Bangladesh – Matarbari power plant may kill 14,000 people


Dateline: Moheshkhali, Cox’sbazar, Bangladesh

Date: 21/05/2022

Language: Bengali

Duration: 00:06:02

Sound: Natural


A Greenpeace report has warned that a coal-fired power plant funded by Japan in Bangladesh threatened a vast environmental disaster which became a major concern for the locals, despite the project’s benefits.

The Matarbari power plant in Maheshkhali near the southeastern coastal town of Cox’s Bazar is funded by the Japan International Cooperation Agency.

The report estimates that the number of premature deaths would be up to 14,000 due to pollution by the plant over the next 30 years.

It said the project will exacerbate climate consequences on Bangladesh, which is already vulnerable, by releasing millions of tons of Carbon dioxide throughout the plants’ lifetimes.

The report said the project will also destroy the fisheries industries, agriculture and ecology. 

Meanwhile, a group of 44 civil society organizations and climate movement platforms from 18 countries has called on Japan to stop financing the Matarbari power plant project phase two.

In a letter to the Japanese government, the forum of Bangladeshi progressive development activists and organizations also voiced major human rights and environmental concerns over the power plant.

The letter claims that adding more power capacity will lead to financial calamity for Bangladesh because the Covid-19 outbreak has already reduced electricity usage dramatically.

Residents and local community leaders said that fishes are reduced on the surrounding areas of the sea of Bay of Bengal near the Matarbari Plant project which causes thousands of unemployment of the local fishermen who were living by catching fish and making fishing nets.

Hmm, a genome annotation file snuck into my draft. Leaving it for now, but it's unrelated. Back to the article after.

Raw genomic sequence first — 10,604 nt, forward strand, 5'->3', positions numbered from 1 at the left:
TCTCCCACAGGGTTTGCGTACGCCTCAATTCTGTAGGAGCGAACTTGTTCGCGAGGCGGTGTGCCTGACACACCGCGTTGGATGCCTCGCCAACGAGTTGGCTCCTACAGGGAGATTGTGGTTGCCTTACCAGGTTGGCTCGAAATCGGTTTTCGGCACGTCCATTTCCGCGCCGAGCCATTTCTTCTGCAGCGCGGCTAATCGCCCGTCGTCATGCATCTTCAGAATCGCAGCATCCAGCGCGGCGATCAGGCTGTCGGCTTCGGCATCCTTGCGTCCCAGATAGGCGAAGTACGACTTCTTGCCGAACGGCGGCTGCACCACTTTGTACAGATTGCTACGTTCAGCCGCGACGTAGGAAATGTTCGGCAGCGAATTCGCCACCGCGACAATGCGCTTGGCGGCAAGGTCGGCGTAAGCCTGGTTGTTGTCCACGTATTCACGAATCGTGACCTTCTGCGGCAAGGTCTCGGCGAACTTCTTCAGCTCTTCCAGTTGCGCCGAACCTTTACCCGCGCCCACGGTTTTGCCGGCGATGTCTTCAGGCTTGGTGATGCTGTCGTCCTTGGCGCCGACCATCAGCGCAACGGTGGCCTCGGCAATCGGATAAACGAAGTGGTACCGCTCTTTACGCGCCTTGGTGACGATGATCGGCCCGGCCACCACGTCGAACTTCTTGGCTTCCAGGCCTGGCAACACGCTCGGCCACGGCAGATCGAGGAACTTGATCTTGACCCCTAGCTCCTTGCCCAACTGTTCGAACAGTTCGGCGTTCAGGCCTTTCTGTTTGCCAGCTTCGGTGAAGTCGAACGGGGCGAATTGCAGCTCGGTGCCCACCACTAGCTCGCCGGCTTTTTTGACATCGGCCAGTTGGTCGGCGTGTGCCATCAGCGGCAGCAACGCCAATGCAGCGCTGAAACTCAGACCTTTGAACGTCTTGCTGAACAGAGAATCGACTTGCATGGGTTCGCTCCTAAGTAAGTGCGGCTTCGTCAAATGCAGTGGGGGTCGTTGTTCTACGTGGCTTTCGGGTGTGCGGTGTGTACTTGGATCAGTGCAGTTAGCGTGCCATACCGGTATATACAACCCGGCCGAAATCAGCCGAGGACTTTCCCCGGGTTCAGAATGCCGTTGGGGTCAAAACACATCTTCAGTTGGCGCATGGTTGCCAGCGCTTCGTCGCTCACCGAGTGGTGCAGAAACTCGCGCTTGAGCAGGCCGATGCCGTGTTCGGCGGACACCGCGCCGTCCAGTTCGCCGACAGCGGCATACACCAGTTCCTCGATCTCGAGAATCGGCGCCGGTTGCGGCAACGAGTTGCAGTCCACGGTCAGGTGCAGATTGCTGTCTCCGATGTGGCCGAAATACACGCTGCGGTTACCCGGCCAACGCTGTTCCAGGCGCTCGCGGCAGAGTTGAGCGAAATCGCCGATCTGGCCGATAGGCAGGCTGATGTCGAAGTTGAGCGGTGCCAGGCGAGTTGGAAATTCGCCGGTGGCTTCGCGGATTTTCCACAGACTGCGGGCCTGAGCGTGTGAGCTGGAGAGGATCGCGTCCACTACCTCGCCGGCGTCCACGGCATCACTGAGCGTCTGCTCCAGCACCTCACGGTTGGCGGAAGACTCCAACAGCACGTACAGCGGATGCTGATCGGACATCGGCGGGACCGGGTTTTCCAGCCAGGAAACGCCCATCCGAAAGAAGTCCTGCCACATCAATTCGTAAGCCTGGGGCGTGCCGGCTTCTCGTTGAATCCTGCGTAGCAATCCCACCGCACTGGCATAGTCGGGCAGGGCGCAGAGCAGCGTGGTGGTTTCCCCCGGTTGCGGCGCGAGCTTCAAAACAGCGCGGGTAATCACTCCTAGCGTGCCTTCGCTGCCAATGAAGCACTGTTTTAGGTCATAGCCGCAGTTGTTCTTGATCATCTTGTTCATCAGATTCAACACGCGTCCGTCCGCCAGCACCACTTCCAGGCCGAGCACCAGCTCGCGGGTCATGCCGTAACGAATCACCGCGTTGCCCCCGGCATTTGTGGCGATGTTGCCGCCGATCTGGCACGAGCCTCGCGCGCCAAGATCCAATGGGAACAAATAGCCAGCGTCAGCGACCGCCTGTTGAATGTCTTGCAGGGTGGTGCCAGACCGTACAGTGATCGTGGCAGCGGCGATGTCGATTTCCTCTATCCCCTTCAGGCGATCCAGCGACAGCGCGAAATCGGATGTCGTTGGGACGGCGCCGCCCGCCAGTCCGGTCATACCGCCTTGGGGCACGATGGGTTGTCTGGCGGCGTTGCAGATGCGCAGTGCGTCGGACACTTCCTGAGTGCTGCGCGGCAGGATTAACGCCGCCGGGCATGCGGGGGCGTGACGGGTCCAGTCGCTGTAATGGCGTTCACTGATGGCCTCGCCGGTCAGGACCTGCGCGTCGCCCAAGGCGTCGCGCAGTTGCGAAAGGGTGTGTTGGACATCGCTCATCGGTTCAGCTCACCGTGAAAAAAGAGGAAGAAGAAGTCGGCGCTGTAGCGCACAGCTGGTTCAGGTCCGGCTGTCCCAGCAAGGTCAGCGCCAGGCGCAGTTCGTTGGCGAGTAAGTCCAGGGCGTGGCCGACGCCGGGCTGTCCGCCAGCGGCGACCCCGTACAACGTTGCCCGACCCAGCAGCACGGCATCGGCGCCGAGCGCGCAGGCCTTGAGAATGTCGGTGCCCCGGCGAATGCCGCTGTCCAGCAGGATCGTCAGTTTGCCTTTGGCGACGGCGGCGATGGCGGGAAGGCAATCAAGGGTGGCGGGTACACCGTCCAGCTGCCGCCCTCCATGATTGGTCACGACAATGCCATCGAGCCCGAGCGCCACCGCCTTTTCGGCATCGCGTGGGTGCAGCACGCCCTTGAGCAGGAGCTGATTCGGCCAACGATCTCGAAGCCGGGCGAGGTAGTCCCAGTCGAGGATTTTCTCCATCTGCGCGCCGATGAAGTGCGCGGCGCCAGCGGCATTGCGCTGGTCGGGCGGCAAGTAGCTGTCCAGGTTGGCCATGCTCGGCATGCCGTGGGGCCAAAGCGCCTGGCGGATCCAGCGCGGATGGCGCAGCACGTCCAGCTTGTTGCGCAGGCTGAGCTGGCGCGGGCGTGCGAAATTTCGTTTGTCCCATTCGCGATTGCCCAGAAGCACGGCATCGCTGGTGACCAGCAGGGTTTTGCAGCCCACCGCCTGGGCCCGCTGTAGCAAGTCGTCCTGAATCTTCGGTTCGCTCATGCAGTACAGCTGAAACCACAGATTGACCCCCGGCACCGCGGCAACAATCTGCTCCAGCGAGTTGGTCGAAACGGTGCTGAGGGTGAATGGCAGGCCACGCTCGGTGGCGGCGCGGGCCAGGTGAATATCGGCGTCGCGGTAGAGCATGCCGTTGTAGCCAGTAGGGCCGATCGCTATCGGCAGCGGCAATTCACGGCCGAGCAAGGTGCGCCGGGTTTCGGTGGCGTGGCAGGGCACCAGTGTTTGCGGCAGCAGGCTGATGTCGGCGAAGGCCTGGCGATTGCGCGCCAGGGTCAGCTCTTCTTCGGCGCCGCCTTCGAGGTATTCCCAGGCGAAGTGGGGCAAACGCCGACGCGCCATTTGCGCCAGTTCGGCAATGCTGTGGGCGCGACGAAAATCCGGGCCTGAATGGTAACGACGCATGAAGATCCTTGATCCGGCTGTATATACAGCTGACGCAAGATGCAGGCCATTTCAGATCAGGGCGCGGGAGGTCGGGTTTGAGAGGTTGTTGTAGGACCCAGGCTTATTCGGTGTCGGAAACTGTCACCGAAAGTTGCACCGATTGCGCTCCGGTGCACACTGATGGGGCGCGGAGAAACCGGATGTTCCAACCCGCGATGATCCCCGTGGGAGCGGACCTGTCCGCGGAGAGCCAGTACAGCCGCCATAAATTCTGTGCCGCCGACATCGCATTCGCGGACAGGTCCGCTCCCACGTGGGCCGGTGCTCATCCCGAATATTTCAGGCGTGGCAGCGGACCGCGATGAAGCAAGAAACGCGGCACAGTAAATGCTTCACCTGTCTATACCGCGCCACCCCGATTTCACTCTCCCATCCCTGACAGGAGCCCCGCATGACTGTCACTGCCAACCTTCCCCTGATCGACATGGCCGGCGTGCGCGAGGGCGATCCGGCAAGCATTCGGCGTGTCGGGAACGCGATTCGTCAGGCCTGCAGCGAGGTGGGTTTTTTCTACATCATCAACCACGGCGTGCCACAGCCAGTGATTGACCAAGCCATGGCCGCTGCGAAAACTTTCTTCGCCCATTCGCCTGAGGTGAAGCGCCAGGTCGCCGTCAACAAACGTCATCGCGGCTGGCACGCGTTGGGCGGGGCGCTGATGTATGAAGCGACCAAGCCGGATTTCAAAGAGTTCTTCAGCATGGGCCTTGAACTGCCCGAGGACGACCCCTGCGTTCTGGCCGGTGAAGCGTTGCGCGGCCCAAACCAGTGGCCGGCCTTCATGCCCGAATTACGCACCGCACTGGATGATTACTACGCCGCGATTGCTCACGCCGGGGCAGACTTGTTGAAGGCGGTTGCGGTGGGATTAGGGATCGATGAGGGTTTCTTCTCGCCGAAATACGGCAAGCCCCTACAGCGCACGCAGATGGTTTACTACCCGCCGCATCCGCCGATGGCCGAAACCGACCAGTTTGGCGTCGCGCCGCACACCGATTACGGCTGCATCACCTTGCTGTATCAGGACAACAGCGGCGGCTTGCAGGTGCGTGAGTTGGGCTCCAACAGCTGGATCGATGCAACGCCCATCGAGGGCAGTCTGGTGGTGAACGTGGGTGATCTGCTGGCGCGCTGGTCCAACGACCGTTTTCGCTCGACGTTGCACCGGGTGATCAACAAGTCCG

They said that to make high lands for the project, small island was dredged to pull soil. They added waves are hitting the Dams which were protected by those small islands of surrounding banks Moheshkhali causing evasion of the dams by the Bay of Bengal.

The communities have also lost traditional livelihoods in salt cultivation and shrimp farming.

The plant’s first phase will have a 1200 MW capacity while the second phase will generate an additional 12 MW of power.

Shots List

Soundbite: Abu Bakar Siddiki, General Secretary, Bangladesh Paribash Andolon (Environment Saving Movement), Moheshkhali Unit, Cox’s Bazar

“My right-side portion of the big sea is the West part of Matarbari. Adjacent with this huge dam, there was a big island. To fill up the low lands of Coal Power Plant project, the island is being dredged and this island is now going to be abolished. Evasion of this dam started after the abolishing of that island. Now hundreds of families living in this area with the dare of death in every seconds.”

Soundbite: Md. Abdul Jabbar, local community leader, Matarbari, Cox’s Bazar

“Before taking 2600 acres of land for the Coal Power Plant, we were living happily. Now we have no food as our lands are acquired without any conditions. We are starving. For the sake of God, we are not telling lie. Nobody is believing us.”

  • Soundbite: Md. Shajahan, local community leader, Matarbari, Cox’s Bazar

“We are 1000 families here. We live our life by nets making and fishing. But after starting of this Coal Power Plant Project fishes are reduced in this part of the sea. Now we are living by selling our fish catching boats and nets. We are living a very hard life.”

Soundbite: Mr. Amir Hamza, President, Kohilia Nadi Bachai Andolon (Kohelia River Saving Movement)

“Mainly people from the three types of professions living their life through working there (Kohelia river) – one type is carrying cultivated salts by the boat; one type is catching fish by net and another type is engaged for the distribution and marketing of the dry and fresh fish in the different markets of Chittagong. Matarbari Coal Power plant is the project of development mega plan. As part of making of this project, a dock is under construction. If this dock could be made from northern side of Rajghat in Matarbari, this river might not be required to be filled up. This streamy river is historical and among the oldest. Now the those people have no work who were living their life based on this river.”

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